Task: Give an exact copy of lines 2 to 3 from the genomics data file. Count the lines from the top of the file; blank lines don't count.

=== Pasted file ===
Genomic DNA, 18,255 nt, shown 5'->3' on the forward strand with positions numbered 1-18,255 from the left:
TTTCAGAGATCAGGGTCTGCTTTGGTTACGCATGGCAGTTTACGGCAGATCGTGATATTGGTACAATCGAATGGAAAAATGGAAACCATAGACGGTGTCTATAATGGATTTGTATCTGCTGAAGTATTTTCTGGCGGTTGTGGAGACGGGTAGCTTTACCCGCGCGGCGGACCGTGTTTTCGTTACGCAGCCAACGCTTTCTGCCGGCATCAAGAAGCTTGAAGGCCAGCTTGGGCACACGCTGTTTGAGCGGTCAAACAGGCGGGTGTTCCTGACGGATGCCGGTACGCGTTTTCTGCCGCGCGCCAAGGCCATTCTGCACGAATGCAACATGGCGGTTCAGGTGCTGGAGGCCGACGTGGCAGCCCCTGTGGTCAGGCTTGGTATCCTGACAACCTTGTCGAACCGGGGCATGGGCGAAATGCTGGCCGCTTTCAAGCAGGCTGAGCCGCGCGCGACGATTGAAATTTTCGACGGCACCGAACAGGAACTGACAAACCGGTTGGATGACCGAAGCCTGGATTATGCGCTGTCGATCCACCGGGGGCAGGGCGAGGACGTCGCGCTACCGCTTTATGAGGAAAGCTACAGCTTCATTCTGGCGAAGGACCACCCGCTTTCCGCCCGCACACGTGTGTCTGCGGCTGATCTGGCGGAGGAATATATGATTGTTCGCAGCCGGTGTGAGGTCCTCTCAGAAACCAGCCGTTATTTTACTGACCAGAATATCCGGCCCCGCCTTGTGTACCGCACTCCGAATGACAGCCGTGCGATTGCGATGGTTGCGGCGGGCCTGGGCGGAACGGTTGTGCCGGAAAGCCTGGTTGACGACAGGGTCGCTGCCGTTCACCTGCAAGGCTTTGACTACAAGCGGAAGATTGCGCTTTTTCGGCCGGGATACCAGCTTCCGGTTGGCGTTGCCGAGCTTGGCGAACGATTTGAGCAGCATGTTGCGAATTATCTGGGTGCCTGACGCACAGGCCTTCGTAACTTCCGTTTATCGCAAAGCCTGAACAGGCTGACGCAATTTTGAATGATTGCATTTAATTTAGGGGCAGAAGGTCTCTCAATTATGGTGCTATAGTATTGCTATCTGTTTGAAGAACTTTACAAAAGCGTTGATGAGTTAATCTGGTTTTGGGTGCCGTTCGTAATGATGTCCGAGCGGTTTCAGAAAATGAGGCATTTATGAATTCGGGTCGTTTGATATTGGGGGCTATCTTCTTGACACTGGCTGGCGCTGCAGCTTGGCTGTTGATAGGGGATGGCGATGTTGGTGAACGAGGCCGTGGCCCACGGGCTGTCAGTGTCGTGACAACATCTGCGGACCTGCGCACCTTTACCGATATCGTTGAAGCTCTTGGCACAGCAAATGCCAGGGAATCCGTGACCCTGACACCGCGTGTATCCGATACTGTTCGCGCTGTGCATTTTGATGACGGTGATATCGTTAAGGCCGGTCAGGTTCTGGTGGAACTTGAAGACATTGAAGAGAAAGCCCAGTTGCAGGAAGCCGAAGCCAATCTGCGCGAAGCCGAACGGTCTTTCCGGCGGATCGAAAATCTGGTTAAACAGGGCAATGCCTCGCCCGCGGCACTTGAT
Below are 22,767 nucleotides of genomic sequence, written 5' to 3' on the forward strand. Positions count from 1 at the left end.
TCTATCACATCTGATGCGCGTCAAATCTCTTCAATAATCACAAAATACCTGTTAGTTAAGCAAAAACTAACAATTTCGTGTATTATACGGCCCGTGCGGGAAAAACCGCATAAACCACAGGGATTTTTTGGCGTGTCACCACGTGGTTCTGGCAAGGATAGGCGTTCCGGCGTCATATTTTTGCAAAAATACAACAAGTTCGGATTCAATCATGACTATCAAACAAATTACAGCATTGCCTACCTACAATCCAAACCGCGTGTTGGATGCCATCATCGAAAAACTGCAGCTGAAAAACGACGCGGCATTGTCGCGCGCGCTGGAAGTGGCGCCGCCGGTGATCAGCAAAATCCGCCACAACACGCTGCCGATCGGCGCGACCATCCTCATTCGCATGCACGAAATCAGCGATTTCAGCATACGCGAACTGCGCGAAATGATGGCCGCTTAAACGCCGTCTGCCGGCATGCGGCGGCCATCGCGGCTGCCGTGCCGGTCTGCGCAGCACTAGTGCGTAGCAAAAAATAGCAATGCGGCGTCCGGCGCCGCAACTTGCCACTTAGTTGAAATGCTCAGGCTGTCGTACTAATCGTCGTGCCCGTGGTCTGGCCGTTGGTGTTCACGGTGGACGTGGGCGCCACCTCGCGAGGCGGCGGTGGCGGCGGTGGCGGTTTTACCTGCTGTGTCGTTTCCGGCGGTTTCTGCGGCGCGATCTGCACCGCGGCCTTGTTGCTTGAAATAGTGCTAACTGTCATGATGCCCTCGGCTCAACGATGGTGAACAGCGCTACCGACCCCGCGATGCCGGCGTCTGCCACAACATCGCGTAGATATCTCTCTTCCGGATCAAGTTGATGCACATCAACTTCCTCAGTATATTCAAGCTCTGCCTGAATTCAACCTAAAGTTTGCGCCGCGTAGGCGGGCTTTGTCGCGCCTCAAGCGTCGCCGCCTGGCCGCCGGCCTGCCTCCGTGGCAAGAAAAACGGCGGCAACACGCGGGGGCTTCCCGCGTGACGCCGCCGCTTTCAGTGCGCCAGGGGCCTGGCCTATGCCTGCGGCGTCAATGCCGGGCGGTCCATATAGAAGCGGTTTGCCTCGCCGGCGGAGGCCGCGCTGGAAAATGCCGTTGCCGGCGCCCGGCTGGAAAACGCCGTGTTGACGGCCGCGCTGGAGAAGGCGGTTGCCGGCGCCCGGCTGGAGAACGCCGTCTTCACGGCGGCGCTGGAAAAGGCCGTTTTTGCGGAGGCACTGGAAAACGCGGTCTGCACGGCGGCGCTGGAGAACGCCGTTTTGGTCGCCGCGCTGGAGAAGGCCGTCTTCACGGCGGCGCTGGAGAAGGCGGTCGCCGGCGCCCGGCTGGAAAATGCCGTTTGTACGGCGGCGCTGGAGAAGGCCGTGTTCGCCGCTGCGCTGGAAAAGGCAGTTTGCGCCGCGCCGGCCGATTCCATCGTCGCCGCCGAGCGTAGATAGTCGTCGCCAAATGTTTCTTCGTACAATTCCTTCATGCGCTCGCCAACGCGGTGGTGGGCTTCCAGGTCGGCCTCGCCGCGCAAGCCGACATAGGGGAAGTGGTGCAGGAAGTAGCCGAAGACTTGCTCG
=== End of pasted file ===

TTTCAGAGATCAGGGTCTGCTTTGGTTACGCATGGCAGTTTACGGCAGATCGTGATATTGGTACAATCGAATGGAAAAATGGAAACCATAGACGGTGTCTATAATGGATTTGTATCTGCTGAAGTATTTTCTGGCGGTTGTGGAGACGGGTAGCTTTACCCGCGCGGCGGACCGTGTTTTCGTTACGCAGCCAACGCTTTCTGCCGGCATCAAGAAGCTTGAAGGCCAGCTTGGGCACACGCTGTTTGAGCGGTCAAACAGGCGGGTGTTCCTGACGGATGCCGGTACGCGTTTTCTGCCGCGCGCCAAGGCCATTCTGCACGAATGCAACATGGCGGTTCAGGTGCTGGAGGCCGACGTGGCAGCCCCTGTGGTCAGGCTTGGTATCCTGACAACCTTGTCGAACCGGGGCATGGGCGAAATGCTGGCCGCTTTCAAGCAGGCTGAGCCGCGCGCGACGATTGAAATTTTCGACGGCACCGAACAGGAACTGACAAACCGGTTGGATGACCGAAGCCTGGATTATGCGCTGTCGATCCACCGGGGGCAGGGCGAGGACGTCGCGCTACCGCTTTATGAGGAAAGCTACAGCTTCATTCTGGCGAAGGACCACCCGCTTTCCGCCCGCACACGTGTGTCTGCGGCTGATCTGGCGGAGGAATATATGATTGTTCGCAGCCGGTGTGAGGTCCTCTCAGAAACCAGCCGTTATTTTACTGACCAGAATATCCGGCCCCGCCTTGTGTACCGCACTCCGAATGACAGCCGTGCGATTGCGATGGTTGCGGCGGGCCTGGGCGGAACGGTTGTGCCGGAAAGCCTGGTTGACGACAGGGTCGCTGCCGTTCACCTGCAAGGCTTTGACTACAAGCGGAAGATTGCGCTTTTTCGGCCGGGATACCAGCTTCCGGTTGGCGTTGCCGAGCTTGGCGAACGATTTGAGCAGCATGTTGCGAATTATCTGGGTGCCTGACGCACAGGCCTTCGTAACTTCCGTTTATCGCAAAGCCTGAACAGGCTGACGCAATTTTGAATGATTGCATTTAATTTAGGGGCAGAAGGTCTCTCAATTATGGTGCTATAGTATTGCTATCTGTTTGAAGAACTTTACAAAAGCGTTGATGAGTTAATCTGGTTTTGGGTGCCGTTCGTAATGATGTCCGAGCGGTTTCAGAAAATGAGGCATTTATGAATTCGGGTCGTTTGATATTGGGGGCTATCTTCTTGACACTGGCTGGCGCTGCAGCTTGGCTGTTGATAGGGGATGGCGATGTTGGTGAACGAGGCCGTGGCCCACGGGCTGTCAGTGTCGTGACAACATCTGCGGACCTGCGCACCTTTACCGATATCGTTGAAGCTCTTGGCACAGCAAATGCCAGGGAATCCGTGACCCTGACACCGCGTGTATCCGATACTGTTCGCGCTGTGCATTTTGATGACGGTGATATCGTTAAGGCCGGTCAGGTTCTGGTGGAACTTGAAGACATTGAAGAGAAAGCCCAGTTGCAGGAAGCCGAAGCCAATCTGCGCGAAGCCGAACGGTCTTTCCGGCGGATCGAAAATCTGGTTAAACAGGGCAATGCCTCGCCCGCGGCACTTGAT
Below are 22,767 nucleotides of genomic sequence, written 5' to 3' on the forward strand. Positions count from 1 at the left end.